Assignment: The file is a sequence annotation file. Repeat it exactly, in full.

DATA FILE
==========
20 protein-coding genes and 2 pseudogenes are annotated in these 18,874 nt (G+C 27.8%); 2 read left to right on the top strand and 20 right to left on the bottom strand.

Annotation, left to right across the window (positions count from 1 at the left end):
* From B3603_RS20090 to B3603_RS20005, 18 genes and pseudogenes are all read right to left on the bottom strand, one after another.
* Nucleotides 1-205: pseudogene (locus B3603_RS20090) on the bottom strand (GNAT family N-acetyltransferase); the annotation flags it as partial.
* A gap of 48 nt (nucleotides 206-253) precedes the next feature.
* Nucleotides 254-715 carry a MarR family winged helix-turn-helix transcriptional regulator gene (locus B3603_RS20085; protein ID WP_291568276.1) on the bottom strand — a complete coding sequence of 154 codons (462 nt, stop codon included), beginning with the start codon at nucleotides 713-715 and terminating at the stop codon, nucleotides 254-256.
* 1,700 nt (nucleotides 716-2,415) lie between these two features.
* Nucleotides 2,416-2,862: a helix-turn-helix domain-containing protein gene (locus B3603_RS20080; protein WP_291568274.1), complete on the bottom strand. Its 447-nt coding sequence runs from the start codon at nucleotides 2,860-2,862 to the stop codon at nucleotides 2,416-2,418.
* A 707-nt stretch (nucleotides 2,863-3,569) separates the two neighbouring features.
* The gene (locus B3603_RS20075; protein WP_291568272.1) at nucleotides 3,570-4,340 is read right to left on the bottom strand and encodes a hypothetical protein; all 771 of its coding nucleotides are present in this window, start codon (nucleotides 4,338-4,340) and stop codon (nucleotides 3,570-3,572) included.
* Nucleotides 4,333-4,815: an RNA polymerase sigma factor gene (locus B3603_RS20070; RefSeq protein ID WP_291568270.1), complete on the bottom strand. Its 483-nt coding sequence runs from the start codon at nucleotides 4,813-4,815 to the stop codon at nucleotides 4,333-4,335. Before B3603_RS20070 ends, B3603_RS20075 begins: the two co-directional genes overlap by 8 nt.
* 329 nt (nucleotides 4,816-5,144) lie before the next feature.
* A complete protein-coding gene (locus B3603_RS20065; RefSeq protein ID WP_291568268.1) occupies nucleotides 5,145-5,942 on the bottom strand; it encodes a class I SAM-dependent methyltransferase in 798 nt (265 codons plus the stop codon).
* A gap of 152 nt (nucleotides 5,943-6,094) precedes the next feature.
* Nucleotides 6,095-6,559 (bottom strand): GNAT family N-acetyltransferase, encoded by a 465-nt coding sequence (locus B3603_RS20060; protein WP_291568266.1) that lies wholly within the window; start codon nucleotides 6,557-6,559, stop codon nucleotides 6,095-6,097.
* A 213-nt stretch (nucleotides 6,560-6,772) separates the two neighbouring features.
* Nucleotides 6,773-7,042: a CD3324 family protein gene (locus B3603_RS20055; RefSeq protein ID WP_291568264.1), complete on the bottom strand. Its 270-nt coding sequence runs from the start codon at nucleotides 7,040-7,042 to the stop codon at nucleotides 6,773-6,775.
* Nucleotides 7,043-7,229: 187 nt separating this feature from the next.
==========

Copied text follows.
20 protein-coding genes and 2 pseudogenes are annotated in these 18,874 nt (G+C 27.8%); 2 read left to right on the top strand and 20 right to left on the bottom strand.

Annotation, left to right across the window (positions count from 1 at the left end):
* From B3603_RS20090 to B3603_RS20005, 18 genes and pseudogenes are all read right to left on the bottom strand, one after another.
* Nucleotides 1-205: pseudogene (locus B3603_RS20090) on the bottom strand (GNAT family N-acetyltransferase); the annotation flags it as partial.
* A gap of 48 nt (nucleotides 206-253) precedes the next feature.
* Nucleotides 254-715 carry a MarR family winged helix-turn-helix transcriptional regulator gene (locus B3603_RS20085; protein ID WP_291568276.1) on the bottom strand — a complete coding sequence of 154 codons (462 nt, stop codon included), beginning with the start codon at nucleotides 713-715 and terminating at the stop codon, nucleotides 254-256.
* 1,700 nt (nucleotides 716-2,415) lie between these two features.
* Nucleotides 2,416-2,862: a helix-turn-helix domain-containing protein gene (locus B3603_RS20080; protein WP_291568274.1), complete on the bottom strand. Its 447-nt coding sequence runs from the start codon at nucleotides 2,860-2,862 to the stop codon at nucleotides 2,416-2,418.
* A 707-nt stretch (nucleotides 2,863-3,569) separates the two neighbouring features.
* The gene (locus B3603_RS20075; protein WP_291568272.1) at nucleotides 3,570-4,340 is read right to left on the bottom strand and encodes a hypothetical protein; all 771 of its coding nucleotides are present in this window, start codon (nucleotides 4,338-4,340) and stop codon (nucleotides 3,570-3,572) included.
* Nucleotides 4,333-4,815: an RNA polymerase sigma factor gene (locus B3603_RS20070; RefSeq protein ID WP_291568270.1), complete on the bottom strand. Its 483-nt coding sequence runs from the start codon at nucleotides 4,813-4,815 to the stop codon at nucleotides 4,333-4,335. Before B3603_RS20070 ends, B3603_RS20075 begins: the two co-directional genes overlap by 8 nt.
* 329 nt (nucleotides 4,816-5,144) lie before the next feature.
* A complete protein-coding gene (locus B3603_RS20065; RefSeq protein ID WP_291568268.1) occupies nucleotides 5,145-5,942 on the bottom strand; it encodes a class I SAM-dependent methyltransferase in 798 nt (265 codons plus the stop codon).
* A gap of 152 nt (nucleotides 5,943-6,094) precedes the next feature.
* Nucleotides 6,095-6,559 (bottom strand): GNAT family N-acetyltransferase, encoded by a 465-nt coding sequence (locus B3603_RS20060; protein WP_291568266.1) that lies wholly within the window; start codon nucleotides 6,557-6,559, stop codon nucleotides 6,095-6,097.
* A 213-nt stretch (nucleotides 6,560-6,772) separates the two neighbouring features.
* Nucleotides 6,773-7,042: a CD3324 family protein gene (locus B3603_RS20055; RefSeq protein ID WP_291568264.1), complete on the bottom strand. Its 270-nt coding sequence runs from the start codon at nucleotides 7,040-7,042 to the stop codon at nucleotides 6,773-6,775.
* Nucleotides 7,043-7,229: 187 nt separating this feature from the next.